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Resolved in the New Year to Say “NO” More Often — Dave’s Diary

One of my many resolutions for 2014 is to find ways to say “no” more often.  It’s not that I don’t want to help but I have a tendency to say yes to everything.  It’s flattering to be asked to help or be told you are important to the project’s success but it can cost you important family time. So the plan is to cut back a little by saying “no” a little more often and as you’ll discover, there are a variety ways to do it!

 

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The Stalling No
Try this technique if you’re the type who tends to get carried away by the enthusiasm of the person making the request. You say yes only to realize when you walk away that you really wish you hadn’t agreed. Instead, play for time by saying, “Wow, that sounds fun or interesting. But I need to check my calendar or with my husband who may have made plans for us/think about that because I’m not sure I can manage it. Let me get back to you,” advises communication expert Judith Selle McClure, Ph.D. Then, when you’ve had a day or so to think it over, get back in touch with the persona and use one of the methods listed below to say no.

The Partial No
This method is a good compromise if you don’t feel right delivering a blanket “no” to someone. It allows you to help someone out, but on your own terms, says stress expert David Posen, M.D. Example: “Gee, I sure can’t lick envelopes all day, but I can from 9 to 10.”

The Pronto No
A short explanation for your refusal as in, “… because I have to help my sister out that day” – makes your busyness sound more genuine, says McClure. But cut yourself off quickly; a long-winded explanation will only annoy the other person. Besides, she might suspect that your over explaining is a cover-up and that you’re not really tired up at all.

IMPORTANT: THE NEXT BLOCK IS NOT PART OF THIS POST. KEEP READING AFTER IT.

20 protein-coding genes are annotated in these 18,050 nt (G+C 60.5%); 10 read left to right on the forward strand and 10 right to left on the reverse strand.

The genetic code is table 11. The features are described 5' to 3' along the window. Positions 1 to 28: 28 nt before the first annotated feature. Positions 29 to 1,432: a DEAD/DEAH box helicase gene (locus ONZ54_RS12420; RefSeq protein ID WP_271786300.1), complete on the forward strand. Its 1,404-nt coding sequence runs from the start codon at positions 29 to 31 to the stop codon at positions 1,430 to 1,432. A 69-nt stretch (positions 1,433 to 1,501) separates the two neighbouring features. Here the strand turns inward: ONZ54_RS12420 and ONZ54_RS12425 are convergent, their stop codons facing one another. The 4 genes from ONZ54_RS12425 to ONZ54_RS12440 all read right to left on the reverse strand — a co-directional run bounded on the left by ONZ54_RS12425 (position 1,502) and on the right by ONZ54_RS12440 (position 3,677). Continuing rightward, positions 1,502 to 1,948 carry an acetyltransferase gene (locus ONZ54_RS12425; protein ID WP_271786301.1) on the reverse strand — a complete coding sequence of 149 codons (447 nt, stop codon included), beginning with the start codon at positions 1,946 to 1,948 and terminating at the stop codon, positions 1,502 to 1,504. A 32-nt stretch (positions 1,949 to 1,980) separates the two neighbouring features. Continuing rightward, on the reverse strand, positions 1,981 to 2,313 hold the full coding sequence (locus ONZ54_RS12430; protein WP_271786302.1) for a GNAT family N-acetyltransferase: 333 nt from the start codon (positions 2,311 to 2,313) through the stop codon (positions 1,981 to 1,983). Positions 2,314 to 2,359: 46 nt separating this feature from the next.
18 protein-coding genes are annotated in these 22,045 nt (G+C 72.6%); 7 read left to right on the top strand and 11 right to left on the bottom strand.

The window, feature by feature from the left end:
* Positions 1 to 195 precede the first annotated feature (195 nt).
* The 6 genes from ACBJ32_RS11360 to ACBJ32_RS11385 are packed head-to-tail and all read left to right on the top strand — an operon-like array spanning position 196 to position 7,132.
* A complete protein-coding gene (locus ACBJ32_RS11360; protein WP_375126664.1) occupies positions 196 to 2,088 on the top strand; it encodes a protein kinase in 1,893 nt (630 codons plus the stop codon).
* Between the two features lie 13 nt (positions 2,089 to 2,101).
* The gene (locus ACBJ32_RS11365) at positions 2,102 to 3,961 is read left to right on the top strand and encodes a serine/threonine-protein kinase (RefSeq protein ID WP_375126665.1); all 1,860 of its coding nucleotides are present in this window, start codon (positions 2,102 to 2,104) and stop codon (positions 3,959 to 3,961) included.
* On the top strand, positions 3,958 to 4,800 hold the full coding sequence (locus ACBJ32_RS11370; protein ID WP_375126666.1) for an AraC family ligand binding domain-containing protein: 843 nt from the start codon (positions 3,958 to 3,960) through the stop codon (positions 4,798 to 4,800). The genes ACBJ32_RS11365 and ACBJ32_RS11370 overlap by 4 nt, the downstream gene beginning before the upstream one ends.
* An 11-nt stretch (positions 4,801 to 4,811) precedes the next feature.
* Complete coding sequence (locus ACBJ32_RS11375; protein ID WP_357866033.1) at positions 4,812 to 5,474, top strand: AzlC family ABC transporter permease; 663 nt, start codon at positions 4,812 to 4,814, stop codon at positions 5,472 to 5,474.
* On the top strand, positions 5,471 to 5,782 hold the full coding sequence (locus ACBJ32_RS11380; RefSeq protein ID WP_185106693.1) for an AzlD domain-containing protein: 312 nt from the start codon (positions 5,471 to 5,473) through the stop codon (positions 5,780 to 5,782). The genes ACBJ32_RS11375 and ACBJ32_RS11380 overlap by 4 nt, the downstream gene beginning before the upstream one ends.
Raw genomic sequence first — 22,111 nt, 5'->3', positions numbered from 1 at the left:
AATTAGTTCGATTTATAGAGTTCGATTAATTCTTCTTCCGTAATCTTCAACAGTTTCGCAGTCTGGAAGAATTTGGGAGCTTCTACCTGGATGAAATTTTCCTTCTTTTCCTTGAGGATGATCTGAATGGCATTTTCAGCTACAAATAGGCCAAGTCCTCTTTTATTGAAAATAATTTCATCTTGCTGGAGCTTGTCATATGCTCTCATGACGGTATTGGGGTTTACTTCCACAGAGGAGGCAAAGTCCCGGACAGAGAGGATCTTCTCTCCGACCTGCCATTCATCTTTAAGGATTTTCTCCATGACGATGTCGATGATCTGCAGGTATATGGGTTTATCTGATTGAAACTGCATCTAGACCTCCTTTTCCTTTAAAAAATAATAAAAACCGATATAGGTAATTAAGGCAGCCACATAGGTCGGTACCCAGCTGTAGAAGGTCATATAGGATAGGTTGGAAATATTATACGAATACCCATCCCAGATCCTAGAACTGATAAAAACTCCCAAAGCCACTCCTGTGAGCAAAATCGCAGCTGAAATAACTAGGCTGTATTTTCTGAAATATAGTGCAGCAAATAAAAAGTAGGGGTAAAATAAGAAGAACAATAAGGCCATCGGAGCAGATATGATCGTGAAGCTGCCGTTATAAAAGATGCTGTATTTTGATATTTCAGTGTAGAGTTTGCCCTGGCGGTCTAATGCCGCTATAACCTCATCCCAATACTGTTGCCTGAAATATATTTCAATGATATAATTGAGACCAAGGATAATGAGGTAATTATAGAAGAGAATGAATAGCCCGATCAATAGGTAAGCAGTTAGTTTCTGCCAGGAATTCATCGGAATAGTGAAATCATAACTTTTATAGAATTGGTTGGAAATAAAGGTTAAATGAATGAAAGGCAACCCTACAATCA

The Wistful No
You’ll like this tactic if you’re naturally effusive and eager to show people how helpful you wish you could be if there were 10 of you. It’s also perfect if you want to leave the door open for the person to ask you for some help in the future, says Posen. Example; “Oh, I wish that I could watch your kids today. They’re so cute and I always have a great time with them. But I’m sorry – I just can’t.”

The Empathetic No
If you pride yourself on maintaining a strong emotional connection with people, says McClure, this strategy allows you to have your cake and eat it too. You show the asker how I-feel-your-pain in sync you are with her even as you’re turning her down, okay, yes, this strategy is a little manipulative. Example; “I can see that you really need someone to water your potted plants while you’re away in the month of August. I know that these plants mean a lot to you. Unfortunately, I’m just too busy at that time to take care of them properly.”

The Stealth No
If you get really nervous at the thought of turning someone down face-to-face, use this technique. Simply call at time when you’re pretty sure she won’t be home, and leave a polite message expressing your regrets on her answering machine. You might want to write out your “script” ahead of time, so you don’t trip over your words. This prep work will be even more crucial if she happens to pick up the phone.

The Sympathy-Card No
If you’ve overwhelmed with obligations, exhaustion, you name it, and you’re comfortable letting everyone know that, go for this tactic. They may walk away feeling sorry for you after you’ve said something like, “I’d help you, but I’m just swamped these days. I can barely keep milk in the fridge.” And they’ll think twice before bugging you again.

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